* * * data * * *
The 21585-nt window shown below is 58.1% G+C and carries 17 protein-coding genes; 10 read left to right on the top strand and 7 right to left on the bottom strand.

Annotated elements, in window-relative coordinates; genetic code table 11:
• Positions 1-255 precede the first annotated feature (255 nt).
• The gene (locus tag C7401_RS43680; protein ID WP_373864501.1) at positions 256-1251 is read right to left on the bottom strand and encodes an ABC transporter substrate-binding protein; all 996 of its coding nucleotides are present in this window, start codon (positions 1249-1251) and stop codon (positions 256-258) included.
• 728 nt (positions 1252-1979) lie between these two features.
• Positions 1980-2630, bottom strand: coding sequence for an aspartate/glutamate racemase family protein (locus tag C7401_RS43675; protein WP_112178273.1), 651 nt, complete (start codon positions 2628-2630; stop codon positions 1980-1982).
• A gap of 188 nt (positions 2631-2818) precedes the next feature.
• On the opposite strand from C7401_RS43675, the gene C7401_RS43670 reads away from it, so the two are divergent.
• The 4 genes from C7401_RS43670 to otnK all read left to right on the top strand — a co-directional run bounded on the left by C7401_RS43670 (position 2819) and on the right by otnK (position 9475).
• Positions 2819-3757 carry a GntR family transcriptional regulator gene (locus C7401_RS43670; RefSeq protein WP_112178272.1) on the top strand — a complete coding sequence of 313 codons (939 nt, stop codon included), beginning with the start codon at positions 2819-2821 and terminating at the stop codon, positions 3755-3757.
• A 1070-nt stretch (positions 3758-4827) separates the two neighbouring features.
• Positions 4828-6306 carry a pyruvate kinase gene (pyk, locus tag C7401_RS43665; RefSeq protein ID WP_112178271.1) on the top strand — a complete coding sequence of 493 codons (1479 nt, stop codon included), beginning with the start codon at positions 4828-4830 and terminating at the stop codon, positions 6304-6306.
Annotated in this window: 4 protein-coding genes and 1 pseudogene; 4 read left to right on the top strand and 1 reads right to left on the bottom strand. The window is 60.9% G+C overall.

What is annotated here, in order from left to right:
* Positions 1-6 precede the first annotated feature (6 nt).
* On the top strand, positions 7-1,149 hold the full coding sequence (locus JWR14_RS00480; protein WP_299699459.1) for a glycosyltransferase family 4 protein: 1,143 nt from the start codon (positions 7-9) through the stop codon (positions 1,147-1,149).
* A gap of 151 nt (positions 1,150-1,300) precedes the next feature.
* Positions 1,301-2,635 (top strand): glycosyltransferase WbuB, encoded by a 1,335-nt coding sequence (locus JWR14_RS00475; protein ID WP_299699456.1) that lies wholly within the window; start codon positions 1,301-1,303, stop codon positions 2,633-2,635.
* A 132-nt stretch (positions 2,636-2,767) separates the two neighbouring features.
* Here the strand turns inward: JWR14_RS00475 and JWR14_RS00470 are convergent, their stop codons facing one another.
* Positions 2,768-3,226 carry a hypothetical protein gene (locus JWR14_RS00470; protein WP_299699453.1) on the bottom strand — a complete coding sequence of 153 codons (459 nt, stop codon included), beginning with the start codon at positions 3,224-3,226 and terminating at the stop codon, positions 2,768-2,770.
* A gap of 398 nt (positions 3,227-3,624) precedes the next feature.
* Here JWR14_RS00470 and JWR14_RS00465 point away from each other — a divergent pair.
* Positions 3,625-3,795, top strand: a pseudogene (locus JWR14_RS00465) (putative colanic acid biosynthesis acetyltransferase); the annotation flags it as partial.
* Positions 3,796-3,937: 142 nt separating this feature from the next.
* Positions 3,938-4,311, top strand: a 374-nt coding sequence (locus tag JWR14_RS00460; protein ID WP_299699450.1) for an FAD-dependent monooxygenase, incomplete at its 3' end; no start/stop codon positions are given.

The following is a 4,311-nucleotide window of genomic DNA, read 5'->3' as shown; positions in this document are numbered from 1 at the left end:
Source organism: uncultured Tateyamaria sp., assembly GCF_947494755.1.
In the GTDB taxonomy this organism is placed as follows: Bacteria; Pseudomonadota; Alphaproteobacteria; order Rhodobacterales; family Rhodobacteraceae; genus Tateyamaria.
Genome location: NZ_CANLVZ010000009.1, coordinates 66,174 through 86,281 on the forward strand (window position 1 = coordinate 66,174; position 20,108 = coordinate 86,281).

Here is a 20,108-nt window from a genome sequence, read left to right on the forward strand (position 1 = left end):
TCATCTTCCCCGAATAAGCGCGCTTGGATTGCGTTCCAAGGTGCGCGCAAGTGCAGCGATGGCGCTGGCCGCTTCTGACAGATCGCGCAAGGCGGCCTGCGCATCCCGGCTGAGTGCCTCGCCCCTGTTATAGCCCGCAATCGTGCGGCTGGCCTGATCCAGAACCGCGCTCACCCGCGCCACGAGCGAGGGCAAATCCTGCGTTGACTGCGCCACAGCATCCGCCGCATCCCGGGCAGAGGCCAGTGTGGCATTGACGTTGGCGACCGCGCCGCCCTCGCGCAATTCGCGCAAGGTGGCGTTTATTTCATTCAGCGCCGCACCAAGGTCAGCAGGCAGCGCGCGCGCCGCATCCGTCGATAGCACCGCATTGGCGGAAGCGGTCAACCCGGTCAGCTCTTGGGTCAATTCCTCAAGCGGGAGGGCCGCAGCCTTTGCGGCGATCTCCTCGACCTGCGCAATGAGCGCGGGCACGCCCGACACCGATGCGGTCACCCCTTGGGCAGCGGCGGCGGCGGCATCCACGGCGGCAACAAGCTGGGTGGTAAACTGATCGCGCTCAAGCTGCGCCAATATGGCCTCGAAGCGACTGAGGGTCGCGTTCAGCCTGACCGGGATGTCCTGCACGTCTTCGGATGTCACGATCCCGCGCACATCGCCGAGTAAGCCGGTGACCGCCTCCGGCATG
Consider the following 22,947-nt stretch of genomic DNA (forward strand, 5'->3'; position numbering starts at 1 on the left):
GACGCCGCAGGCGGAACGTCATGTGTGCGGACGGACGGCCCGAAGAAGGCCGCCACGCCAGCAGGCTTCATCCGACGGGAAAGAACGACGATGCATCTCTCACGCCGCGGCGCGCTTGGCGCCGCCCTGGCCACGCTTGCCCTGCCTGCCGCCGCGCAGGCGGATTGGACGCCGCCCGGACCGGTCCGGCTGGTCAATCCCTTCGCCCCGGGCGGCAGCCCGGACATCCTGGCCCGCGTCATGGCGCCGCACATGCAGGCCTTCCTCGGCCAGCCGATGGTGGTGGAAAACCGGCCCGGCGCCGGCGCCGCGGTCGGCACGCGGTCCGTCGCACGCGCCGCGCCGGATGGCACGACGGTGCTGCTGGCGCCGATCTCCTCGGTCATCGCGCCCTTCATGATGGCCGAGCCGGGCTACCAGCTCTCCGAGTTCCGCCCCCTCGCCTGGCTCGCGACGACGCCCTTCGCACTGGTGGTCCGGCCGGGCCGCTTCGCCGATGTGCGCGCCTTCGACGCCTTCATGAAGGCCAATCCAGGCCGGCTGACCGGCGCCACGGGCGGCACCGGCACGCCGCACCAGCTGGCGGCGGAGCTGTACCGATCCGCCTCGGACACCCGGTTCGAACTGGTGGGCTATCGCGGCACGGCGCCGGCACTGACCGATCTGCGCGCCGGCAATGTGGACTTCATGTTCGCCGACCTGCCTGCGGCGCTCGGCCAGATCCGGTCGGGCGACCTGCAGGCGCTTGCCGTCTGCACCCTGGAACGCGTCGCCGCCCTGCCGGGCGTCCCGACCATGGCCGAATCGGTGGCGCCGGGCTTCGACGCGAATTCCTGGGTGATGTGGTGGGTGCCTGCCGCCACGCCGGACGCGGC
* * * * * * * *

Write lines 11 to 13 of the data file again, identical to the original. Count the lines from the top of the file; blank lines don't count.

• A 1070-nt stretch (positions 3758-4827) separates the two neighbouring features.
• Positions 4828-6306 carry a pyruvate kinase gene (pyk, locus tag C7401_RS43665; RefSeq protein ID WP_112178271.1) on the top strand — a complete coding sequence of 493 codons (1479 nt, stop codon included), beginning with the start codon at positions 4828-4830 and terminating at the stop codon, positions 6304-6306.
Annotated in this window: 4 protein-coding genes and 1 pseudogene; 4 read left to right on the top strand and 1 reads right to left on the bottom strand. The window is 60.9% G+C overall.